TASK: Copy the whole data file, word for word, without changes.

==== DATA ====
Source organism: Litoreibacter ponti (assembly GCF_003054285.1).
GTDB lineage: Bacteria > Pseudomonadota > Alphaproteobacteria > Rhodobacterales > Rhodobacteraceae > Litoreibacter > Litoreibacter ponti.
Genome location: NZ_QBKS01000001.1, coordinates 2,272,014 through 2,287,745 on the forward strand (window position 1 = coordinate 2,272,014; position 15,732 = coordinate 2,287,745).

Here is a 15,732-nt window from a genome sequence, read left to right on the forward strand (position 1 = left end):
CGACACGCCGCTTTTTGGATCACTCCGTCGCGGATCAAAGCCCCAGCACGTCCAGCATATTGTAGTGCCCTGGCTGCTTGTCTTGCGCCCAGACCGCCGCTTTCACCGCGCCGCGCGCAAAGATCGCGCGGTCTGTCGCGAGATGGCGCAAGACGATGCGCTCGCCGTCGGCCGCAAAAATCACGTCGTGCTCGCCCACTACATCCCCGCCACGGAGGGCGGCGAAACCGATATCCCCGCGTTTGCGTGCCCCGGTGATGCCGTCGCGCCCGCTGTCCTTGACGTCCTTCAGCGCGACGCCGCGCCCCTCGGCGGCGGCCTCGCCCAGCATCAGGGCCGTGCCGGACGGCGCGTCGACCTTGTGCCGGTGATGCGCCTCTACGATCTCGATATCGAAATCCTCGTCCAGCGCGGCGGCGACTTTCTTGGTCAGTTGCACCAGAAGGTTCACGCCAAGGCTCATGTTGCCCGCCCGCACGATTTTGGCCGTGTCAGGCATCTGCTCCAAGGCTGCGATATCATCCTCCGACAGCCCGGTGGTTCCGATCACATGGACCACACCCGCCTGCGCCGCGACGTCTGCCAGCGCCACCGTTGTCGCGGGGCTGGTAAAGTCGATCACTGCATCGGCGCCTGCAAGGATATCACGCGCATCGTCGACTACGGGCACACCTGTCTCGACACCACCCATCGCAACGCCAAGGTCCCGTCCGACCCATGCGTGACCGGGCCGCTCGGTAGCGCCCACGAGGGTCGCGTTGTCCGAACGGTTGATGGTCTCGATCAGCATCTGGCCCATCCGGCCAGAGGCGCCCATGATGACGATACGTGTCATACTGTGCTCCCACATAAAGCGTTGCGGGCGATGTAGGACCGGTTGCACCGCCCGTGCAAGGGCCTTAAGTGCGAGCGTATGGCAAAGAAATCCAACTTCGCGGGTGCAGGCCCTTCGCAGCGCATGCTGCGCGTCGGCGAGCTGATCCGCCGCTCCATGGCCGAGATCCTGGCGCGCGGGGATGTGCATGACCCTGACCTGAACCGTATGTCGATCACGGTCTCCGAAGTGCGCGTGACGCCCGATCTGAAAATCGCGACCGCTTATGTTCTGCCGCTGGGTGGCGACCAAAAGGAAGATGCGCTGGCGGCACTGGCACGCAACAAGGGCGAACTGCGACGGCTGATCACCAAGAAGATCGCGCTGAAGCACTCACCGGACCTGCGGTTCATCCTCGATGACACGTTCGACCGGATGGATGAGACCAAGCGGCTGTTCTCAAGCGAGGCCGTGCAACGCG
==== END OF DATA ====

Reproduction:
Source organism: Litoreibacter ponti (assembly GCF_003054285.1).
GTDB lineage: Bacteria > Pseudomonadota > Alphaproteobacteria > Rhodobacterales > Rhodobacteraceae > Litoreibacter > Litoreibacter ponti.
Genome location: NZ_QBKS01000001.1, coordinates 2,272,014 through 2,287,745 on the forward strand (window position 1 = coordinate 2,272,014; position 15,732 = coordinate 2,287,745).

Here is a 15,732-nt window from a genome sequence, read left to right on the forward strand (position 1 = left end):
CGACACGCCGCTTTTTGGATCACTCCGTCGCGGATCAAAGCCCCAGCACGTCCAGCATATTGTAGTGCCCTGGCTGCTTGTCTTGCGCCCAGACCGCCGCTTTCACCGCGCCGCGCGCAAAGATCGCGCGGTCTGTCGCGAGATGGCGCAAGACGATGCGCTCGCCGTCGGCCGCAAAAATCACGTCGTGCTCGCCCACTACATCCCCGCCACGGAGGGCGGCGAAACCGATATCCCCGCGTTTGCGTGCCCCGGTGATGCCGTCGCGCCCGCTGTCCTTGACGTCCTTCAGCGCGACGCCGCGCCCCTCGGCGGCGGCCTCGCCCAGCATCAGGGCCGTGCCGGACGGCGCGTCGACCTTGTGCCGGTGATGCGCCTCTACGATCTCGATATCGAAATCCTCGTCCAGCGCGGCGGCGACTTTCTTGGTCAGTTGCACCAGAAGGTTCACGCCAAGGCTCATGTTGCCCGCCCGCACGATTTTGGCCGTGTCAGGCATCTGCTCCAAGGCTGCGATATCATCCTCCGACAGCCCGGTGGTTCCGATCACATGGACCACACCCGCCTGCGCCGCGACGTCTGCCAGCGCCACCGTTGTCGCGGGGCTGGTAAAGTCGATCACTGCATCGGCGCCTGCAAGGATATCACGCGCATCGTCGACTACGGGCACACCTGTCTCGACACCACCCATCGCAACGCCAAGGTCCCGTCCGACCCATGCGTGACCGGGCCGCTCGGTAGCGCCCACGAGGGTCGCGTTGTCCGAACGGTTGATGGTCTCGATCAGCATCTGGCCCATCCGGCCAGAGGCGCCCATGATGACGATACGTGTCATACTGTGCTCCCACATAAAGCGTTGCGGGCGATGTAGGACCGGTTGCACCGCCCGTGCAAGGGCCTTAAGTGCGAGCGTATGGCAAAGAAATCCAACTTCGCGGGTGCAGGCCCTTCGCAGCGCATGCTGCGCGTCGGCGAGCTGATCCGCCGCTCCATGGCCGAGATCCTGGCGCGCGGGGATGTGCATGACCCTGACCTGAACCGTATGTCGATCACGGTCTCCGAAGTGCGCGTGACGCCCGATCTGAAAATCGCGACCGCTTATGTTCTGCCGCTGGGTGGCGACCAAAAGGAAGATGCGCTGGCGGCACTGGCACGCAACAAGGGCGAACTGCGACGGCTGATCACCAAGAAGATCGCGCTGAAGCACTCACCGGACCTGCGGTTCATCCTCGATGACACGTTCGACCGGATGGATGAGACCAAGCGGCTGTTCTCAAGCGAGGCCGTGCAACGCG